Leaving Wisconsin Wisconsin is among the top 10 states for people moving out, according to the annual survey from United Van Lines. Linda Wyeth, a freelance writer from Wausau, is unhappy with the Republican takeover of the state. “My husband and I are considering moving to Vermont, home of Bernie Sanders," she told The (Madison, Wis.) Capital Times.


Leahy in Cuba Sen. Leahy visited an American whose imprisonment in Cuba has hampered efforts to improve ties between the countries. A congressional delegation led by Leahy also met with Cuban President Raul Castro. The meeting at Revolution Palace was covered in the Cuban press with a front page photo of a smiling Leahy and Castro, The Associated Press reported. LINK


House Republicans Resist Taxes Shrugging off rising pressure from President Obama, House Republicans are resolutely opposing new tax increases to head off $85 billion in across-the-board spending reductions, all but ensuring the cuts will go into force March 1 and probably remain in place for months, The New York Times reported. LINK

Public Supports Tax Hikes President Obama starts his second term with a clear upper hand over GOP leaders, a USA Today/Pew Research Center Poll found. On the legislation rated most urgent — cutting the budget deficit — even a majority of Republican voters endorse Obama's approach of seeking tax hikes as well as spending cuts. LINK

Furlough Fears Federal workers are expected to begin taking unpaid leave by late March or early April if the government absorbs $85 billion in spending cuts set to start March 1. More than one million workers could be affected. They include food inspectors, TSA security personnel, White House and congressional staff. Many federal agencies must notify employees 30 days before beginning furloughs, so the impact of cuts could be slow-moving and give Congress and the White House more time to negotiate an alternative—something both sides say they favor, The Wall Street Journal reported. LINK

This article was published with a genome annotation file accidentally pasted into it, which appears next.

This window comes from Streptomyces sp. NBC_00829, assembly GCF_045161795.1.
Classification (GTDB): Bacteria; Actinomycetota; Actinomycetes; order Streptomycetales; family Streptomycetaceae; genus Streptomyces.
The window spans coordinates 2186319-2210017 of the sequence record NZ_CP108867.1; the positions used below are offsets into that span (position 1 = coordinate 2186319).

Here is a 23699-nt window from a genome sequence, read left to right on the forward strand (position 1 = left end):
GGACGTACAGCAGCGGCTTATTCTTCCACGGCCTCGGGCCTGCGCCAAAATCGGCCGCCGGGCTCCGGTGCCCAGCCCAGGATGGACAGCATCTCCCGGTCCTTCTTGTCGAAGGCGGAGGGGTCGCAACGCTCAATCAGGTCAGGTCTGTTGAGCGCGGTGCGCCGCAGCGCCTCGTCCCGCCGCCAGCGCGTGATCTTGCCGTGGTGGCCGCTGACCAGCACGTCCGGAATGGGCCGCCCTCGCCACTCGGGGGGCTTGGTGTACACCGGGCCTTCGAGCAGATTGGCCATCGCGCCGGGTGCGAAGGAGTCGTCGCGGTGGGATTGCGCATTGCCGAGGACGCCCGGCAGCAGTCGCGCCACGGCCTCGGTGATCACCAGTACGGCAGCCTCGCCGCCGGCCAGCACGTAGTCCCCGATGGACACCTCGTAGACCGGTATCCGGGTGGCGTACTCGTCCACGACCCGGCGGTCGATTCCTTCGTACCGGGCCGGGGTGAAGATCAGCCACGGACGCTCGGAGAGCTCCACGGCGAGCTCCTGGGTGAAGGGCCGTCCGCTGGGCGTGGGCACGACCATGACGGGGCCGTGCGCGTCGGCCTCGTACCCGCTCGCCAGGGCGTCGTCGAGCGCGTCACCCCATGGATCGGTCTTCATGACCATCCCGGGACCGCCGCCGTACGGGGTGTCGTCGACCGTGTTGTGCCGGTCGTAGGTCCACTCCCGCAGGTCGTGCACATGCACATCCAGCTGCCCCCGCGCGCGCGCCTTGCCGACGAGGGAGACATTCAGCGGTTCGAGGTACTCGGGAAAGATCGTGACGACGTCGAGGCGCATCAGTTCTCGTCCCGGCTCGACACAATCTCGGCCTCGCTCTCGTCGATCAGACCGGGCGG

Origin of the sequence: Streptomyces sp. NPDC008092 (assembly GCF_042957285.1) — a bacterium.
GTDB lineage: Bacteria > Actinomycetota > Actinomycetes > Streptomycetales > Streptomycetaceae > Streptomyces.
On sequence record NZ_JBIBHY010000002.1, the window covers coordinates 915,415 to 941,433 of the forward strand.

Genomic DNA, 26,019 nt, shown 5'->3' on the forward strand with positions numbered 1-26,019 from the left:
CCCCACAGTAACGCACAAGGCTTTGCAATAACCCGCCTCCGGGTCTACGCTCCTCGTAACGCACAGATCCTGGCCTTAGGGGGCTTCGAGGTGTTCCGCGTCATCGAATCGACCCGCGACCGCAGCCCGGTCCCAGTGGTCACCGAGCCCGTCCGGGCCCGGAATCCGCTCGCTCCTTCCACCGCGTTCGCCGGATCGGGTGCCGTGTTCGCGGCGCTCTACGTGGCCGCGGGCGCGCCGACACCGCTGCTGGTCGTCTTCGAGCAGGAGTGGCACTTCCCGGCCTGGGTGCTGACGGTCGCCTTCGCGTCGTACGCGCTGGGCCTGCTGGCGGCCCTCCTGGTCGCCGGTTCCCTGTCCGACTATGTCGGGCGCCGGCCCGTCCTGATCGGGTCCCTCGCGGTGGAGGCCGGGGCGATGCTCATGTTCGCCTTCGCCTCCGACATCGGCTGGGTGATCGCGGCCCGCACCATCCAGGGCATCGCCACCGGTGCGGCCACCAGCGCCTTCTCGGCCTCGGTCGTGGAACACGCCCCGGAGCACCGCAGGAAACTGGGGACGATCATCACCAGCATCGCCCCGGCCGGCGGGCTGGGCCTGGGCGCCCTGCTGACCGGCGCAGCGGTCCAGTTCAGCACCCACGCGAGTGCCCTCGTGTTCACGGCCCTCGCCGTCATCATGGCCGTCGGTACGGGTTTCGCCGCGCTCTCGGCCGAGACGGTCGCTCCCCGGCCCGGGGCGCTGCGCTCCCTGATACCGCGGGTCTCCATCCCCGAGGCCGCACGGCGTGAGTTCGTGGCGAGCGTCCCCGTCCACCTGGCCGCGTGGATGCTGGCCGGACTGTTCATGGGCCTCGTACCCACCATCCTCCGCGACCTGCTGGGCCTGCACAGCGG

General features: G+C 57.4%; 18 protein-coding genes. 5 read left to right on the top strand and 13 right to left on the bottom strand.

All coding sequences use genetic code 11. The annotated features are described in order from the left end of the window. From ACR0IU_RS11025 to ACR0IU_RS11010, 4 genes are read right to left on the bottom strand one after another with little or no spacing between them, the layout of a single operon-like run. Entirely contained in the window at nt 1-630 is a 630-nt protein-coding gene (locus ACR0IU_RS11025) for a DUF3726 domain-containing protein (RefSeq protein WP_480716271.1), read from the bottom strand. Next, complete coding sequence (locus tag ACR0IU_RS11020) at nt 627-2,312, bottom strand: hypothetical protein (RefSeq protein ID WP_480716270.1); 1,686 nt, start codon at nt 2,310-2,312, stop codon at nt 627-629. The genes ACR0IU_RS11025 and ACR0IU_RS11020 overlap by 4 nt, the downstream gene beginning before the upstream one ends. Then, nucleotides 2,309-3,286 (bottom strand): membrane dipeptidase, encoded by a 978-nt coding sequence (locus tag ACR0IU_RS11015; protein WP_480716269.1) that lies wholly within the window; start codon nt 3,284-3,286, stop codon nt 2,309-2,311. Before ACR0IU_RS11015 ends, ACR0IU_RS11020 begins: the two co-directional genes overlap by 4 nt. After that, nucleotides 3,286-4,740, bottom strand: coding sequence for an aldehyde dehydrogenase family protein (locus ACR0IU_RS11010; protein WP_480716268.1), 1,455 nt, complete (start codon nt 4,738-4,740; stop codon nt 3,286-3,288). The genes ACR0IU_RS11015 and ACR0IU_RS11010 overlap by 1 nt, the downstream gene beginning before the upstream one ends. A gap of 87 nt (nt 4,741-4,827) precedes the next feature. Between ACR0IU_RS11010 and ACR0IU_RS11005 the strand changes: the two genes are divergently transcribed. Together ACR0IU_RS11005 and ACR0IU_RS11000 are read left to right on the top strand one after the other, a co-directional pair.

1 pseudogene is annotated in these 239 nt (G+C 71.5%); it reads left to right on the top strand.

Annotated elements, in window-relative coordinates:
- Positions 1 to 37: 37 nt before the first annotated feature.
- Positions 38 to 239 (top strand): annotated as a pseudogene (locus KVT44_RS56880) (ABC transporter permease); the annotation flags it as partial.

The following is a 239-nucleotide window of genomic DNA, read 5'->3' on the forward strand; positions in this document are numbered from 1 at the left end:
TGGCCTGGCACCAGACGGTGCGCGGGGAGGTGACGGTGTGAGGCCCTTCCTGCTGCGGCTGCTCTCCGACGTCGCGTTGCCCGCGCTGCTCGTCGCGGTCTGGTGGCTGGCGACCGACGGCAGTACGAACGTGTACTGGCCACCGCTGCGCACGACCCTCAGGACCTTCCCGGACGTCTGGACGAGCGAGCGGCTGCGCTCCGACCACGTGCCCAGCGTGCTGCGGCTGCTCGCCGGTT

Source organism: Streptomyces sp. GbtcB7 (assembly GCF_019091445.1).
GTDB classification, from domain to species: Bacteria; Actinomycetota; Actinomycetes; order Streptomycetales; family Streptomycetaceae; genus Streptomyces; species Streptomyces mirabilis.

Jesse Jackson Jr. Pleads Guilty to Campaign Law Violations Former Rep. Jesse Jackson Jr. admitted Wednesday that he conspired with his then-Chicago alderman wife, Sandra, to use campaign credit cards to buy personal items like restaurant meals and airfare, the Chicago Tribune reported. The Jacksons used campaign credit cards to make approximately 3,100 personal purchases over seven years including a stay at a Martha’s Vineyard retreat, flat-screen televisions and even a pair of stuffed elk heads. Both Jacksons face prison time. LINK


College Aid The federal form that’s the gateway to college financial aid is longer than the IRS’s 1040. Legislation aimed at simplifying the form will be filed by Rep. Peter Welch, he announced Wednesday at a news conference at the headquarters of the Vermont Student Assistance Corp. Nationally, just 59 percent of the families of entering first-year students filled out the form. In Vermont, the figure was 88 percent, according to the Burlington Free Press. LINK

Energy Efficiency The state of Vermont launched a new program expected to provide up to $10 million in low-interest financing for energy efficiency projects undertaken by businesses, Vermont Public Radio reported. LINK